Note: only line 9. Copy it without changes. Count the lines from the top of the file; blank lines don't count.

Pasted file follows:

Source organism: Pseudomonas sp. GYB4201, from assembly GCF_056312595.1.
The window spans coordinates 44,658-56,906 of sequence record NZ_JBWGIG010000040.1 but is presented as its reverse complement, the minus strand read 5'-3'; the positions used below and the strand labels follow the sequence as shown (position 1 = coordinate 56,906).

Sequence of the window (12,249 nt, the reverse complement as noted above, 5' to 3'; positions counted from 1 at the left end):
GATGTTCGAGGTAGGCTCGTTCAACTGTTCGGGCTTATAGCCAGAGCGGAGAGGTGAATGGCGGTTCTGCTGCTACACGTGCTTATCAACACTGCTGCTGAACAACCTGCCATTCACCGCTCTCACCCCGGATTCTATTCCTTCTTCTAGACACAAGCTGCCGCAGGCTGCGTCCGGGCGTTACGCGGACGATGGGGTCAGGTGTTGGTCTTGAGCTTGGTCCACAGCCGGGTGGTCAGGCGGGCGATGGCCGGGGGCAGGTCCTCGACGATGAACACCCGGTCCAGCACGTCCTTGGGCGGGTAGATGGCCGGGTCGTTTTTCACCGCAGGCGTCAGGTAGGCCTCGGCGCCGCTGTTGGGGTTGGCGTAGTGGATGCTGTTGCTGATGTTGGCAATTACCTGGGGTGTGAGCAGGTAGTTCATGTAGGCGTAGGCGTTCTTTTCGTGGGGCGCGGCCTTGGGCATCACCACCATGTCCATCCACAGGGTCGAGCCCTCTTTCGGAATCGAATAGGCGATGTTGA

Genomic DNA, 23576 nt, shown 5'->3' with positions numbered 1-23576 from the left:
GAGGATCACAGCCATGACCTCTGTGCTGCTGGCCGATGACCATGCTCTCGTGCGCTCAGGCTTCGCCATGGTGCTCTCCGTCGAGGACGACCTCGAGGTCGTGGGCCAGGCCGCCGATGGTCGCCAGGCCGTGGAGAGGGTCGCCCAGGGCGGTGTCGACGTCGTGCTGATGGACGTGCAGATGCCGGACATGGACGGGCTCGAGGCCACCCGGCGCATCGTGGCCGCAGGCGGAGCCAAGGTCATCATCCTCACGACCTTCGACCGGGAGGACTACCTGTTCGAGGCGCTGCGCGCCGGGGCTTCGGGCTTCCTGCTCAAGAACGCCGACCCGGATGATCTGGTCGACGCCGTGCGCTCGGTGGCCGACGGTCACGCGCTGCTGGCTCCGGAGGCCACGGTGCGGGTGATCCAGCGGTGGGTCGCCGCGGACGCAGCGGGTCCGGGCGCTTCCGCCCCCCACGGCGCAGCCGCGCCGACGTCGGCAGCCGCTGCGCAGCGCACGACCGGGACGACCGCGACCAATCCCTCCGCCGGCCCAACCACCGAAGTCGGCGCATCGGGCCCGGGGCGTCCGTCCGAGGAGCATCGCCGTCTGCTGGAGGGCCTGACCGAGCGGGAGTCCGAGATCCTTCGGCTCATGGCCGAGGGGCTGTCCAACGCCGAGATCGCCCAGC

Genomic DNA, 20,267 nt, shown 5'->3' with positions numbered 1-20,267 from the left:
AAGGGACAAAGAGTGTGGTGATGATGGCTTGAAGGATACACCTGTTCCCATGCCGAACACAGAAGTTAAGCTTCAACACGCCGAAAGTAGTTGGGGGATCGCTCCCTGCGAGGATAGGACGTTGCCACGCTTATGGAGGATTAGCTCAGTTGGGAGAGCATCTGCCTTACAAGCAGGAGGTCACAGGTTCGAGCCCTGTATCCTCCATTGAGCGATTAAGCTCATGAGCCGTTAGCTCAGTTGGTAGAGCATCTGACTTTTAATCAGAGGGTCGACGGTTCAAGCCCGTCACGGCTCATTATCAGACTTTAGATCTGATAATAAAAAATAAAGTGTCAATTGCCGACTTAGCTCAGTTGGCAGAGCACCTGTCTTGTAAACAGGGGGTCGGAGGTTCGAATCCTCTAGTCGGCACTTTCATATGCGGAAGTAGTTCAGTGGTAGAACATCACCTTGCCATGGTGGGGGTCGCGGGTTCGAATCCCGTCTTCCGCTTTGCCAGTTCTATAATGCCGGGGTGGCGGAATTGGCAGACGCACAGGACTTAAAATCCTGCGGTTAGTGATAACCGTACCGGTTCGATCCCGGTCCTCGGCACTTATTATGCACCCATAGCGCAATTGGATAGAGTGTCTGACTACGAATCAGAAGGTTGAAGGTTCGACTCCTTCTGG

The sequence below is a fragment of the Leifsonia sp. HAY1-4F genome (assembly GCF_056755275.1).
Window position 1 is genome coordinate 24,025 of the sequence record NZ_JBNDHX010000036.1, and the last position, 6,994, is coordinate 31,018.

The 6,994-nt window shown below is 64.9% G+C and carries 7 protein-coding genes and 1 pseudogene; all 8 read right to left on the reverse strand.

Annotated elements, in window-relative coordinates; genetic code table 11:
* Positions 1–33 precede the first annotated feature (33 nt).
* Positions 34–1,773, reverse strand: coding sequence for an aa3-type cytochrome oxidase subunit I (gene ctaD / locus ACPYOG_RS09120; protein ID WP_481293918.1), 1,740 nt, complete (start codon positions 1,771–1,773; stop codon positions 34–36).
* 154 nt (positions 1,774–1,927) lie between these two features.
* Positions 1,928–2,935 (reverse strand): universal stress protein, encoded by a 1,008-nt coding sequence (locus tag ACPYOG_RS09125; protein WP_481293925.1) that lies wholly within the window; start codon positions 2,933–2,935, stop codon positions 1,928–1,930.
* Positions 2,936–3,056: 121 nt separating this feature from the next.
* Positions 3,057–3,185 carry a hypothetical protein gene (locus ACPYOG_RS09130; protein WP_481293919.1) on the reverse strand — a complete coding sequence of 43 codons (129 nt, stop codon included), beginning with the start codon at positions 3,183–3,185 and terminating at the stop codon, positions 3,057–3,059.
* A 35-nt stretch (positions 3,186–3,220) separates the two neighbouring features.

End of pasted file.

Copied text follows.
The sequence below is a fragment of the Leifsonia sp. HAY1-4F genome (assembly GCF_056755275.1).